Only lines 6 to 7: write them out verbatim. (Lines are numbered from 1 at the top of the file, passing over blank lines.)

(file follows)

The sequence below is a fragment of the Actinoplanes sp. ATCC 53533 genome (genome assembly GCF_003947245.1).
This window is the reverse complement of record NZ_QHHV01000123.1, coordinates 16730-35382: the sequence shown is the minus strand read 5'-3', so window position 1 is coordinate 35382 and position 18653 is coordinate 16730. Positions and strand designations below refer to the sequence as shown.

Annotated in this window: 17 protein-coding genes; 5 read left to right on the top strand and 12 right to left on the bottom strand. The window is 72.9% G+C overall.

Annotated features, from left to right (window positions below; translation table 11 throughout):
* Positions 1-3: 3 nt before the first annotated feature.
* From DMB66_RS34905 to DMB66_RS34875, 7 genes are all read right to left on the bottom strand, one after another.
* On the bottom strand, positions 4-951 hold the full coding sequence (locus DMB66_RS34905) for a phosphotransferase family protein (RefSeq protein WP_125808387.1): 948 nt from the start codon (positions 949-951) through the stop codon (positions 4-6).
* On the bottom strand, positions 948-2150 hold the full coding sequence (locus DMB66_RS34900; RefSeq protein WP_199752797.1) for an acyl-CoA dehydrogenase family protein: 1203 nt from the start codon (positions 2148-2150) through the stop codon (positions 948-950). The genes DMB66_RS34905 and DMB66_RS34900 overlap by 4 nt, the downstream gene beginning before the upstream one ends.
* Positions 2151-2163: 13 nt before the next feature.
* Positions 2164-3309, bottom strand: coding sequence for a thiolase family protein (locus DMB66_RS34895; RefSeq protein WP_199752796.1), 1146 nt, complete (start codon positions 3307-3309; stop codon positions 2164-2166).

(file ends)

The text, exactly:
* From DMB66_RS34905 to DMB66_RS34875, 7 genes are all read right to left on the bottom strand, one after another.
* On the bottom strand, positions 4-951 hold the full coding sequence (locus DMB66_RS34905) for a phosphotransferase family protein (RefSeq protein WP_125808387.1): 948 nt from the start codon (positions 949-951) through the stop codon (positions 4-6).